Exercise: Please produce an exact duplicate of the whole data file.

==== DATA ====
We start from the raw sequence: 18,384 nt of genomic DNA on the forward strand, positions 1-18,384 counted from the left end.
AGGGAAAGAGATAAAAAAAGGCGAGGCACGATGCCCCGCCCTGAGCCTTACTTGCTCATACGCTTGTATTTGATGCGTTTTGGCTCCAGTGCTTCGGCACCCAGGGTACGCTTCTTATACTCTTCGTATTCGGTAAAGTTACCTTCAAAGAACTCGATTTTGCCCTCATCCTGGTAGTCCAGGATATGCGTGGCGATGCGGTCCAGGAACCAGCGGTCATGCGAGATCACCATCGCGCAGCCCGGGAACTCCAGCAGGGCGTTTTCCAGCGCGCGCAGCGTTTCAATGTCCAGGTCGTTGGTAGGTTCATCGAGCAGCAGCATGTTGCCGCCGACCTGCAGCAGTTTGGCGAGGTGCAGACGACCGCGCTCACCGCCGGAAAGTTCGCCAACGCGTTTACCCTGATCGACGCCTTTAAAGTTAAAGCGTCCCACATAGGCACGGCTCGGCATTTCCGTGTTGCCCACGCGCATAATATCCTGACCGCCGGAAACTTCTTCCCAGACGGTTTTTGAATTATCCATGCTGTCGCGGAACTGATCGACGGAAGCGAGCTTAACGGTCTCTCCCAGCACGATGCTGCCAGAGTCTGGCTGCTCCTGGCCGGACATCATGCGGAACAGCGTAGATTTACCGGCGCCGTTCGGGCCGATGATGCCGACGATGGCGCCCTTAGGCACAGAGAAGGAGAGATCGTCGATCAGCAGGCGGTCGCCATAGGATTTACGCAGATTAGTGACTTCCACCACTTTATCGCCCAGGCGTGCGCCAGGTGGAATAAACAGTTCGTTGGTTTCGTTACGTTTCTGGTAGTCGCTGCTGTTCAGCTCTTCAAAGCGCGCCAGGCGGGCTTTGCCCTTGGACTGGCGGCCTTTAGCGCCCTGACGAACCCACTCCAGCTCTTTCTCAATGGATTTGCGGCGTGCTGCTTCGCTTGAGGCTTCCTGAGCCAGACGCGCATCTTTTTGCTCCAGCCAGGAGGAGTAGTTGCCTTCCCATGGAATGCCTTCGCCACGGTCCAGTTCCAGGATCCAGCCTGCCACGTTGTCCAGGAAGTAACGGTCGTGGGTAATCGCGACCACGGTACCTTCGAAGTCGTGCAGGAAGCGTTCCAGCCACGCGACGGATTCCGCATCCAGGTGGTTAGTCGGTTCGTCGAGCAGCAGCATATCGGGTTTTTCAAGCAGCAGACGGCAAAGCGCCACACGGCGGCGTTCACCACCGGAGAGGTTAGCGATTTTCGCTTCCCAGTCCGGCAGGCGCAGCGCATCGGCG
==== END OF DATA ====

We start from the raw sequence: 18,384 nt of genomic DNA on the forward strand, positions 1-18,384 counted from the left end.
AGGGAAAGAGATAAAAAAAGGCGAGGCACGATGCCCCGCCCTGAGCCTTACTTGCTCATACGCTTGTATTTGATGCGTTTTGGCTCCAGTGCTTCGGCACCCAGGGTACGCTTCTTATACTCTTCGTATTCGGTAAAGTTACCTTCAAAGAACTCGATTTTGCCCTCATCCTGGTAGTCCAGGATATGCGTGGCGATGCGGTCCAGGAACCAGCGGTCATGCGAGATCACCATCGCGCAGCCCGGGAACTCCAGCAGGGCGTTTTCCAGCGCGCGCAGCGTTTCAATGTCCAGGTCGTTGGTAGGTTCATCGAGCAGCAGCATGTTGCCGCCGACCTGCAGCAGTTTGGCGAGGTGCAGACGACCGCGCTCACCGCCGGAAAGTTCGCCAACGCGTTTACCCTGATCGACGCCTTTAAAGTTAAAGCGTCCCACATAGGCACGGCTCGGCATTTCCGTGTTGCCCACGCGCATAATATCCTGACCGCCGGAAACTTCTTCCCAGACGGTTTTTGAATTATCCATGCTGTCGCGGAACTGATCGACGGAAGCGAGCTTAACGGTCTCTCCCAGCACGATGCTGCCAGAGTCTGGCTGCTCCTGGCCGGACATCATGCGGAACAGCGTAGATTTACCGGCGCCGTTCGGGCCGATGATGCCGACGATGGCGCCCTTAGGCACAGAGAAGGAGAGATCGTCGATCAGCAGGCGGTCGCCATAGGATTTACGCAGATTAGTGACTTCCACCACTTTATCGCCCAGGCGTGCGCCAGGTGGAATAAACAGTTCGTTGGTTTCGTTACGTTTCTGGTAGTCGCTGCTGTTCAGCTCTTCAAAGCGCGCCAGGCGGGCTTTGCCCTTGGACTGGCGGCCTTTAGCGCCCTGACGAACCCACTCCAGCTCTTTCTCAATGGATTTGCGGCGTGCTGCTTCGCTTGAGGCTTCCTGAGCCAGACGCGCATCTTTTTGCTCCAGCCAGGAGGAGTAGTTGCCTTCCCATGGAATGCCTTCGCCACGGTCCAGTTCCAGGATCCAGCCTGCCACGTTGTCCAGGAAGTAACGGTCGTGGGTAATCGCGACCACGGTACCTTCGAAGTCGTGCAGGAAGCGTTCCAGCCACGCGACGGATTCCGCATCCAGGTGGTTAGTCGGTTCGTCGAGCAGCAGCATATCGGGTTTTTCAAGCAGCAGACGGCAAAGCGCCACACGGCGGCGTTCACCACCGGAGAGGTTAGCGATTTTCGCTTCCCAGTCCGGCAGGCGCAGCGCATCGGCG